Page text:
Monday, June 29, 2009

'Countdown with Keith Olbermann' for Monday, June 29
video podcast

Video via MSNBC: Oddball, Worst Persons

Guests: Jonathan Turley, Welton Gaddy, John Ghazvinian, Andrew Blankstein, Gerald Posner


KEITH OLBERMANN, HOST (voice-over): Which of these stories will you be talking about tomorrow?

We rejoin the sliming of Sotomayor already in progress. The Supreme Court overrules the three-judge lower court of which she was one member, and overturns a reverse discrimination case in New Haven - that the lunatic right-wing now says means she is a racist.


RUSH LIMBAUGH, RADIO TALK SHOW HOST: The court found that she was indeed a racist. The driveway is on the state-run media saying it's a 5-4 decision along ideological lines. If you read Ruth Bader Ginsburg, you'll find out it's a nine-zip decision.


OLBERMANN: The magic of far right math: How 5-4 becomes nine-to-nothing.

But the party of values still insists Governor Mark Sanford should not resign.


SEN. LINDSEY GRAHAM, (R) SOUTH CAROLINA: I think we're a party of sinners, just like every other group in America.

RUDOLPH GIULIANI (R), FMR. NEW YORK CITY MAYOR: This is not a Republican or Democratic issue. For every Republican, we could name a Democrat who had the same kind of trouble.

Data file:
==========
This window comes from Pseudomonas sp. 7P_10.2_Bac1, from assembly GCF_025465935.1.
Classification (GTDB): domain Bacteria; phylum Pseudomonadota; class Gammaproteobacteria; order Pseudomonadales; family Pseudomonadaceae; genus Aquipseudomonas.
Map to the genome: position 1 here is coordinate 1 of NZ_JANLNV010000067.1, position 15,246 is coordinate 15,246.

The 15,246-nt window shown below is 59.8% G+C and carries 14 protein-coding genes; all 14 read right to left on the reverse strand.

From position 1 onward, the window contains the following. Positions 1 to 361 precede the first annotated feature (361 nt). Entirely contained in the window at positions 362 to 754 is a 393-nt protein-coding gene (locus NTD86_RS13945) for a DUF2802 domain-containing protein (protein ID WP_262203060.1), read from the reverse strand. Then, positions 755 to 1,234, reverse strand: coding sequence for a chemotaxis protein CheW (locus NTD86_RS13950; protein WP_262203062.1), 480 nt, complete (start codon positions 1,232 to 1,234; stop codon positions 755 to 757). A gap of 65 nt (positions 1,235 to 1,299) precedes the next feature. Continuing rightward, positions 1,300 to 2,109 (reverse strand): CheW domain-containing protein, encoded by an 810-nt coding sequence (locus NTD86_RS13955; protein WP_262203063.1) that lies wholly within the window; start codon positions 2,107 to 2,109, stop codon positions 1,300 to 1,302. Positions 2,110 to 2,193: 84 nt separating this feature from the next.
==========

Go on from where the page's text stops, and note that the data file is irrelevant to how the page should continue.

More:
OLBERMANN: Yes. Except the Democrats resign or get impeached, while the Republicans, like Giuliani, shamelessly hang on.

Shamelessly hanging on in Iran: The recount confirms the Ahmadinejad re-election, and Ahmadinejad promises an investigation into the murder of


Died intestate you say - $500 million in debt and three kids and no will? Custody of Michael Jackson's children goes temporarily to his mother. Custody of the weirdest possible reaction to his death goes permanently to his father.

Yesterday .


JOSEPH JACKSON, MICHAEL JACKSON'S FATHER: Remember, we just lost the biggest star in the world, superstar in the world. So, it's been tough.


OLBERMANN: Son - you just lost your son.

Today .


JACKSON: I was very proud of my son and the legacy of Michael will still go on. I promise you that.


OLBERMANN: And what about Dr. Feel Good? Sorry, Dr. Conrad Murray?


EDWARD CHERNOFF, DR. CONRAD MURRAY'S LAWYER: When everything is finally resolved in this case, Dr. Murray will be exonerated.


OLBERMANN: And Worsts: Joe the Plumber calls for lynching of Senator Dodd. He says repeatedly, "Why hasn't he been strung up?"

All that and more - now on Countdown.





OLBERMANN: Good evening from New York.

A landmark civil rights ruling affecting employers and job seekers of all ethnicities proves that Judge Sonia Sotomayor isn't fit to sit on the United States Supreme Court.

Our fifth story tonight: Legal analysis from opposite land, direct from the bizarro news desk, the right-wing version of today's Ricci ruling. The New Haven firefighters denied promotion after the city tossed out its test fearing lawsuits from minority candidates who do not score as well as white ones did. According to the right, all nine Supreme Court justices voted against the Sotomayor ruling in the lower court that New Haven was allowed to discard its own test.